Open shelving isn't for everyone, but it is essential to the 2020s bogcore kitchen. My family's DIY kitchen elegantly blends cultural influences from our ancestors which include Depression survivors, Viking-descended woodbillies, theater people/carnies, art fags, and Slavic sluts. My husband and I have crafted a wall of shelving and a pantry that combine rugged practicality with queenly flamboyance. Minimalist jars of raw ingredients line up alongside a vase of old peacock feathers. A ceramic sculpture displays our collection of grocery store spatulas. In the pantry, a large, cheap microwave nests snugly among rustic baskets, oiled wood carpentry, and our collection of well-loved, antique cast iron cookware.
Bogcore is a welcoming, inviting, embracing aesthetic that can truly absorb and accept just about anything, with style. For example, I can hang up a dish towel from a wide range of colors and patterns that will work within the look of the kitchen. I don't have to be picky about exactly what "goes" in here. It's maximalist and unfussy. It has good flow and energy for people who use the kitchen liberally. And these flexible, open-hearted shelves can be styled and restyled easily, to suit different seasons, rotated collections, changing moods, or new habits.
To create our bogcore open shelving look, I blanketed the kitchen walls and ceiling in the same deep forest green (Courtyard by Sherwin-Williams) to create a moody, outdoorsy backdrop. My husband drove way out to the country to buy some Michigan black cherry slabs with attached bark from a hobbyist on Facebook, and he hauled them home in our vintage pickup truck, cut them to size, finished them in a clear epoxy resin to make them impervious to all the boggy steam that we'll generate on the stove underneath, and installed them on sturdy metal brackets screwed into every available stud along their length, for maximum strength. (Those slabs are heavy!)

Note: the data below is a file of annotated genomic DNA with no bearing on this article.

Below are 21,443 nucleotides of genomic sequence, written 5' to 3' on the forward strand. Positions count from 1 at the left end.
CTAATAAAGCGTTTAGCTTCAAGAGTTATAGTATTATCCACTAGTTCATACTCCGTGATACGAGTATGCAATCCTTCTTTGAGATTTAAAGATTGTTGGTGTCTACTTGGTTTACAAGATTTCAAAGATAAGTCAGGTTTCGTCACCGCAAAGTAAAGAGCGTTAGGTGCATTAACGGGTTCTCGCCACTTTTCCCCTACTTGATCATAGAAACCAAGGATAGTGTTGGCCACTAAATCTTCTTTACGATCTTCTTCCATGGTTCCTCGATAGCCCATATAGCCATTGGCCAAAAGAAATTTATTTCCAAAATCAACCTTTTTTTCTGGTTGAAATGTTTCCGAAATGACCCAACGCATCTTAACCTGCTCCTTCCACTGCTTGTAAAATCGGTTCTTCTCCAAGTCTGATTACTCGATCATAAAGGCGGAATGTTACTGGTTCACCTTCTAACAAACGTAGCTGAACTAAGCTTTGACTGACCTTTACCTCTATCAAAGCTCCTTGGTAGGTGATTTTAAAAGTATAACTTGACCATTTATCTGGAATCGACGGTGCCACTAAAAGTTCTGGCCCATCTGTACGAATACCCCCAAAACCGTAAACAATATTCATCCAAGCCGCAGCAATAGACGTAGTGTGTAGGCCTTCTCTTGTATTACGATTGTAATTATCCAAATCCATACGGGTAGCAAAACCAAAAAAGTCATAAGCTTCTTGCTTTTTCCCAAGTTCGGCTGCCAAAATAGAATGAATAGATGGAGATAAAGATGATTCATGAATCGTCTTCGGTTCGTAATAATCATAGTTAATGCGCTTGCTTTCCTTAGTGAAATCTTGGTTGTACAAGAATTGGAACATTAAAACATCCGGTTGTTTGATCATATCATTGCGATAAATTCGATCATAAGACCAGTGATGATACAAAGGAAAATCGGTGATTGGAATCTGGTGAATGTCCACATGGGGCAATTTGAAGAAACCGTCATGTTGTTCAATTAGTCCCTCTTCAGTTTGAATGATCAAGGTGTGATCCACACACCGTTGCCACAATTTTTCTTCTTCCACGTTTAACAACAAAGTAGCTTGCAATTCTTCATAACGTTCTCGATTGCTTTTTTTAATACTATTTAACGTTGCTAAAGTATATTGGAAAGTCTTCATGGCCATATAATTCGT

While our kitchen was under construction, I sorted out everything we had, just like Marie Kondo showed me how to do through the YouTube, and I chucked or squirreled away everything that was not both highly useful to us and aesthetically pleasing to display on the same wall. I grouped together bright white ceramics, shiny glass and stainless containers, and boldly colored pieces and moved them around until I was pleased with how the items on the shelves glow against their dark background.
Inside the pantry, I went for an opposite effect by using light paint and wallpaper to brighten the partially enclosed space, which I filled with mostly dark objects. I particularly like how the cast iron skillets, dark stone mortar and pestle, and deep green enameled pot contrast with the silvery birch wallpaper and pale gray back wall.
As suggested by the chalk marks and exposed wiring, our kitchen isn't completed yet, so I will post more photos when we get it all done--I hope by the end of next week. In the meantime, you can enjoy more of my modern suburban bogcore home decor aesthetic on Pinterest and Instagram.